What now for buy-to-let landlords? by Mark McLaughlin

Mark McLaughlin looks at the prospects for buy-to-let residential landlords following the recent High Court refusal of a judicial review application by a group of landlords in respect of the impending tax relief provisions for finance costs.

Tax changes are often unpleasant for those affected, and are sometimes even controversial.

There are probably few tax changes in recent times as controversial as the introduction (in Finance (No. 2) Act 2015, as amended in Finance Act 2016) of a restriction in the deduction of finance costs (e.g. loan interest) related to residential property to the basic rate of income tax, which is being phased in over a four-year period commencing from 6 April 2017. The new legislation can be found in ITTOIA 2005, ss 272A-272B, ss 274A-274C; see also ITA 2007, ss 399A-399B for property partnerships).

Unsuccessful legal challenge

Such was the outrage and protest by many landlords potentially disadvantaged by the new measures that a number of them recently attempted to legally challenge the introduction of the provisions. A group of around 700 landlords sought judicial review of the tax changes, represented by a legal team which included Cherie Blair QC. However, this attempt failed at the High Court earlier this month.

The Financial Times reported Mr Justice Dingemans, in dismissing the case, as commenting: “It would be a miserable spectacle to watch a case bound to fail – fail”. The finance cost restrictions do not apply to companies, and it was argued that corporate landlords would therefore have a competitive advantage over individual landlords, such that the new rules effectively represented the grant of state aid to the former group but not the latter one. However, this argument was unsuccessful according to the Financial Times, on the grounds that the tax system has always treated individuals and companies differently.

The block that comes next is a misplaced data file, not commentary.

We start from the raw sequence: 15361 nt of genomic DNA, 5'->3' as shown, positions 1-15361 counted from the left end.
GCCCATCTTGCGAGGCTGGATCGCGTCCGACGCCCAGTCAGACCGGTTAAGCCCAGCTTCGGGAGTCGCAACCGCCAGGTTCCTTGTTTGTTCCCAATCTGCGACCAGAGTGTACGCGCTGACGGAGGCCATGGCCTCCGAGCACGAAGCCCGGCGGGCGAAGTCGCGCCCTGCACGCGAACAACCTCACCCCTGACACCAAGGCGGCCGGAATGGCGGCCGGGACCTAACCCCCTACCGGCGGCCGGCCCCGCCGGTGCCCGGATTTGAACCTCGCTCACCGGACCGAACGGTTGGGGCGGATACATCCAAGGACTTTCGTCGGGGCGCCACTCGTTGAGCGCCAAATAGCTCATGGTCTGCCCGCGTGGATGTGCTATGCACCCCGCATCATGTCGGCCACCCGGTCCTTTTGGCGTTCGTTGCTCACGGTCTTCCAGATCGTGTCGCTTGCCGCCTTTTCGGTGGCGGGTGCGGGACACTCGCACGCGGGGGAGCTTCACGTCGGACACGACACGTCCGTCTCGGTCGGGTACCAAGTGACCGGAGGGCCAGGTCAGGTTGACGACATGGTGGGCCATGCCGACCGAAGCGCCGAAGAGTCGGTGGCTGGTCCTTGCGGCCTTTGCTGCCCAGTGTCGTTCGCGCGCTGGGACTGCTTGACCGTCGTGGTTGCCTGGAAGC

Any further campaigning by landlord bodies such as Axe the Tenant Tax (www.tenanttax.co.uk) is arguably unlikely to prevent the finance cost restriction being introduced, so individual landlords will need to consider the likely effect of the changes, and possibly their options, before the rules take effect next April.

What are the implications?

The effect of the relief restriction for finance costs related to residential property businesses is broadly that the normal deduction for affected interest costs, etc. is disallowed for income tax purposes, but a basic rate (20% for 2016/17) reduction is allowed instead, albeit that the full 20% relief will not always be immediately available.

Individual landlords who are presently basic rate taxpayers, and who will remain as such despite the finance costs disallowance and relief restriction, can perhaps count themselves fortunate, although such landlords will probably be relatively small in number. The most worrying consequence of the provisions for many other landlords will be that it pushes them into a higher income tax bracket.

However, that is not necessarily the end of their tax troubles. For example, some landlords may suffer a restriction or complete loss of the personal allowance as the result of increased rental profits. The personal allowance is reduced at the rate of £1 for every £2 of ‘adjusted net income’ in excess of £100,000 (ITA 2007, s 35(2)). Similarly, at a lower level, landlords (or their ‘partners’) in receipt of child benefit may be subject to a potential clawback of benefit, to the extent that their ‘adjusted net income’ exceeds £50,000, subject to the complete loss of child benefit when adjusted net income reaches £60,000 (ITEPA 2003, ss 681B–681H).